Everyone recognizes contemporary products are much more complex than their predecessors from just a decade ago. But the imbalance in the mechanical, electrical, and software mix suggests something else.
Steve Coy, president of TimeLike Systems, observed, “product complexity has been increasing rapidly, but their mechanical complexity remains roughly the same. The increase in complexity is largely due to integrated software and electronics.”
He estimates that, by now, the software-to-mechanical ratio in some modern products, measured in terms of the number of specific requirements, might be close to five-to-one. (Coy’s estimate is based on recent comments by Richard Riff, president, RR Executive Consulting, the person who introduced CAD/CAM at Ford Motors.)
The Chevy Volt, for example, runs on 10 million lines of code. But even that pales in comparison to the modern high-end car’s estimate 100-million-line codebase. (Codebases: Millions of Lines of Code). Market watchers and researchers estimate 90% of all innovations in the auto sector will be driven by electronics and software (“Emerging Trends in Emerging Trends in Vehicular Communications,” IEEE).
Adding software into the mix complicates those who are pursuing system modeling, a practice that continues to struggle to find the right platform. Coy said, “For a long time, auto manufacturers could build cars with just CAD and PLM. They often didn’t do system modeling, or if they did, they often did it largely in their head, based on their experience with previous similar systems. Simulation was not on the critical path, but now it is.”
Coy doesn’t think the CAD-PLM combo can adequately address the system modeling challenges, soon to be compounded by the rise of semiautonomous vehicles. “The model, in this case, is not the detailed 3D CAD model, though it is part of the overall system model,” he clarified.
Coming up with the right visual language to represent a system comprising electromechanical components and software code is not an easy task. It’s not surprising, then, that a software environment that allows such system representations to be dynamic, with links to CAD models and software code still in development, still remains elusive.
Coy reasoned, “I think you should be able to use the authoring tools you have been using (for example, your preferred CAD system) in that system modeling environment. And you should be able to swap out different elements in that system model as things change.”
The standard approach for representing such systems is to use hierarchical block diagrams, which allows you to portray the relations among system components in a hierarchical decomposition. Examples of this approach can be found in software like MathWorks’ Simulink, various tools based on the Modelica standard, and NI’s LabVIEW.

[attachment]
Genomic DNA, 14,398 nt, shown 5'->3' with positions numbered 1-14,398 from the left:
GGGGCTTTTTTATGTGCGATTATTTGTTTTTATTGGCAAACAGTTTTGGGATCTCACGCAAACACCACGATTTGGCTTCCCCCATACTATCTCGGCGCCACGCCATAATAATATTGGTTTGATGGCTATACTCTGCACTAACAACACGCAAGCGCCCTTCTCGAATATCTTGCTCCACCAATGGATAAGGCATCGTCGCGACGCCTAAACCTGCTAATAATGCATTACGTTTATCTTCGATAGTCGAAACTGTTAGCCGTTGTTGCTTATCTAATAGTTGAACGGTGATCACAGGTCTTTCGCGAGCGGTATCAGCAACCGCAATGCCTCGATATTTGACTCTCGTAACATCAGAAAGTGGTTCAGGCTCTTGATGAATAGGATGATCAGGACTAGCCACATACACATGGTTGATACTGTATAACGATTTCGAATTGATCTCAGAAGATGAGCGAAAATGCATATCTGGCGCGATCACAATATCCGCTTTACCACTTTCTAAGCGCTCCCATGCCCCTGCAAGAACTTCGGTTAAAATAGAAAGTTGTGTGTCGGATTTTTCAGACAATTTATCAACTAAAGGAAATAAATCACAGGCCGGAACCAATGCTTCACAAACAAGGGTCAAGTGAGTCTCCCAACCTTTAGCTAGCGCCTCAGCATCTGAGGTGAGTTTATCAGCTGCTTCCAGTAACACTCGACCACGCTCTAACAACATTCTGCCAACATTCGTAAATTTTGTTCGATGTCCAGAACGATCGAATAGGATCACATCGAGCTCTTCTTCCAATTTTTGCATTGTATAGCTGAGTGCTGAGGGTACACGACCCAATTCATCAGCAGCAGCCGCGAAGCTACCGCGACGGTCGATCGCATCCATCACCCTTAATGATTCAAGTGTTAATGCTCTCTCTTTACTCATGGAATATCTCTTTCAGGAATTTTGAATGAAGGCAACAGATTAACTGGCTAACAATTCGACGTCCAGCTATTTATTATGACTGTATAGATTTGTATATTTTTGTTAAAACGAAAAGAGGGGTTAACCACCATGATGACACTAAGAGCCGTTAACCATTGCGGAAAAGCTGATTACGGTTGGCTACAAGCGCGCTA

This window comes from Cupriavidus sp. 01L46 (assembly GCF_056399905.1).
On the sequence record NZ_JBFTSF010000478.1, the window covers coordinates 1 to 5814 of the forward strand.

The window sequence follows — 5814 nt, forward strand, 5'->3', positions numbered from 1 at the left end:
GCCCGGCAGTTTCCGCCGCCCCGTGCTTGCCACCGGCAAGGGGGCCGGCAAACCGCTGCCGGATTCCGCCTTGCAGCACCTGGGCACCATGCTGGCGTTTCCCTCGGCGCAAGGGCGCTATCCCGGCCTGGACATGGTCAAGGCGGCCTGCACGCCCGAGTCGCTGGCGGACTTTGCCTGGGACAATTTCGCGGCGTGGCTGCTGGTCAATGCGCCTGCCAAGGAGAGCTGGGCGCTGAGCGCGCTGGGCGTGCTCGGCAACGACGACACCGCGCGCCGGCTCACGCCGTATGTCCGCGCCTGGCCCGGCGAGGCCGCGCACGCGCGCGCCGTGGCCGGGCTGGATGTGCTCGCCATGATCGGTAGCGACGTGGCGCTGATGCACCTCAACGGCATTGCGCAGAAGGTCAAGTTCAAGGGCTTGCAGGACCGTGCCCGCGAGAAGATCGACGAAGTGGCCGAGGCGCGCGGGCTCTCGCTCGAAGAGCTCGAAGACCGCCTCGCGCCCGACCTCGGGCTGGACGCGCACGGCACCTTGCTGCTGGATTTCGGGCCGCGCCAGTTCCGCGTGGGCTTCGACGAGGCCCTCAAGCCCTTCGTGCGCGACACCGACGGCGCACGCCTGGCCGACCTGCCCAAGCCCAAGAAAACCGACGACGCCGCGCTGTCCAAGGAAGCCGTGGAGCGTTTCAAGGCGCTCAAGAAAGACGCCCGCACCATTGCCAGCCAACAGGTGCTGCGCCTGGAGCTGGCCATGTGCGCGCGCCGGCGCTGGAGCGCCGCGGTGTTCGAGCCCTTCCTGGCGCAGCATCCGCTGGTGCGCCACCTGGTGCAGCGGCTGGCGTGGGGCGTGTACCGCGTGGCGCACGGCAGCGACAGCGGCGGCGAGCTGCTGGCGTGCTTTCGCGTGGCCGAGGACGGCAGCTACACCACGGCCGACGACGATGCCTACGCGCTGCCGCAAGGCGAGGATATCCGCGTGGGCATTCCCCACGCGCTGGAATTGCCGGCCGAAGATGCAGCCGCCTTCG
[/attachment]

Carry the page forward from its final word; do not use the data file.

With autonomous cars, the decision-making system (that is, the software algorithm that triggers certain actions) has to be modeled and tested. Simulation and verification of such a system would include, for instance, the electro-mechanical events that would be triggered by the car’s camera view. Coy said, “visual information—rich visual data like camera views—is just another type of input or signal to be processed. You need to be able to test them out in the software-in-the-loop type of simulation.”
General-purpose system modeling is the monster Coy has been wrestling with since the 90s. His product idea went through many permutations, culminating in the founding of TimeLike Systems in 2011. The firm offers what it describes as “products and services related to computer simulation of complex systems in general, and of advanced optical systems, such as high energy laser systems and compensated imaging systems, in particular.” Its products are:
- TimeLike, a connect-the-blocks software framework for general purpose modeling and simulation of time-dependent systems
- LightLike, TimeLike-based tool for high fidelity modeling of advanced optical systems.
The two are derived from the earlier works Coy had done while working as the principal scientist for MZA Associates Corporation. Coy is also working on SpaceTime, an extension of TimeLike, which adds integrated support for 3D geometry modeling, motion, and time-dependent geometric relationships among physical objects, systems, and coordinate frames. There is currently no release date set for it.
Coy is one of the speakers scheduled to present the findings from The Analysis, Simulation, and Systems Engineering Software Summit (ASSESS) at the upcoming Congress on the Future of Engineering Software (COFES).